Before I recant of labeling Thomas Aquinas as semi-Pelagian, I want to work through a journal article penned by a professor of mine, in seminary, who was very influential for me (I served as his TA for two years). Hopefully this series will engender some feedback that will sway me one way or the other relative to how I label Thomas Aquinas (not that my label means much 😉 ). The first quote from the article will clarify what Ron Frost will be unpacking throughout the rest of the article. I’m going to make this a series, hopefully you find it fruitful. Here is the first installment from Frost:
. . . Luther’s greatest concern in his early reforming work was to rid the church of central Aristotelian assumptions that were transmitted through Thomistic theology. To the degree that Luther failed-measured by the modern appreciation for these Thomistic solutions in some Protestant circles-a primary thrust of the Reformation was stillborn. The continued use of Aristotle’s works by Protestant universities during and after the Reformation promoted such a miscarriage. Despite claims to the contrary by modern proponents of an Aristotelian Christianity, Aristotle’s works offered much more than a benign academic methodology; instead, as we will see below, his crucial definitions in ethics and anthropology shaped the thinking of young theological students in the sixteenth and seventeenth centuries who read the Bible and theology through the optic of his definitions. Luther recognized that Aristotle’s influence entered Christian thought through the philosopher’s pervasive presence in the curricula of all European universities. In his scathing treatise of 1520, To the Christian Nobility of the German Nation, Luther-who for his first year at Wittenberg (1508-9) lectured on Aristotle’s Nicomachean Ethics four times a week-chided educators for creating an environment “where little is taught of the Holy Scriptures and Christian faith, and where only the blind, heathen teacher Aristotle rules far more than Christ.” His solution was straightforward:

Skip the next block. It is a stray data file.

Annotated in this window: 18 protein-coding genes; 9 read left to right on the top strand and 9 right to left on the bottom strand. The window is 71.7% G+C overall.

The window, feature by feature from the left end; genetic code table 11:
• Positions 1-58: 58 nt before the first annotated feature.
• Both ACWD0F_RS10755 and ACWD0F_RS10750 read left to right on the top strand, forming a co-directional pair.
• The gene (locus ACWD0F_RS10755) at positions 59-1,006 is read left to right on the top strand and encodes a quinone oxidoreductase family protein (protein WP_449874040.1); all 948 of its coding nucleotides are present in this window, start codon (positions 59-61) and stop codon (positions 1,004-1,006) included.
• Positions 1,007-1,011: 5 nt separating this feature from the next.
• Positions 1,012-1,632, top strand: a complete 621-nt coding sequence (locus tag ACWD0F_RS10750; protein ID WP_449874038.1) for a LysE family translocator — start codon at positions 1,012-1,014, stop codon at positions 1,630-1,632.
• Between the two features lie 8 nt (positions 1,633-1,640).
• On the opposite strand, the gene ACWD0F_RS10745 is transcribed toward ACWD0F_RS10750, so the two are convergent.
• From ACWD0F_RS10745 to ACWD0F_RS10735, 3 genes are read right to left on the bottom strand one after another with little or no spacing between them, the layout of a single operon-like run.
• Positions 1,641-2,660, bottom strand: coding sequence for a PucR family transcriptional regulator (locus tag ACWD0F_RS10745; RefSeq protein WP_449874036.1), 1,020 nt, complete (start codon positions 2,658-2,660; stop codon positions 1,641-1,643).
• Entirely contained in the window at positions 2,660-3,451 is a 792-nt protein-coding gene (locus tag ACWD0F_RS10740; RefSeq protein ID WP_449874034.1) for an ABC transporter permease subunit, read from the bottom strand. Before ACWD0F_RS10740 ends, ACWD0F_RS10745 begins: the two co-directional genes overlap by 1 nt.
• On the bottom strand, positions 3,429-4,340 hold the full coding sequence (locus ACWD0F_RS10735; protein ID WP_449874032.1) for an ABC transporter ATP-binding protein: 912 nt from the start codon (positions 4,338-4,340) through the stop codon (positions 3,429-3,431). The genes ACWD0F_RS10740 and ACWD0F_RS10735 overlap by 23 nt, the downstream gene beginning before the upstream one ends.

In this regard my advice would be that Aristotle’s Physics, Metaphysics, Concerning the Soil, and Ethics which hitherto have been thought to be his best books, should be completely discarded along with all the rest of his books that boast about nature, although nothing can be learned from them either about nature or the Spirit. (Quote taken from: “Aristotle’s Ethics: The Real Reason For Luther’s Reformation”)
My professor had a general disdain for Thomas Aquinas, and believed that it was the Thomistic influence that stillborn Luther’s Reformation. In other words, he believes that Protestants, Theodore Beza and onward, re-assimilated Roman Catholic/Scholastic trajectory that Luther and Calvin so vigorously opposed — I am inclined to agree with his general thesis. A minor point of disagreement revolves around the labeling of Thomas Aquinas as semi-Pelagian versus semi-Augustinian; Frost opts for the former, and I probably for the latter.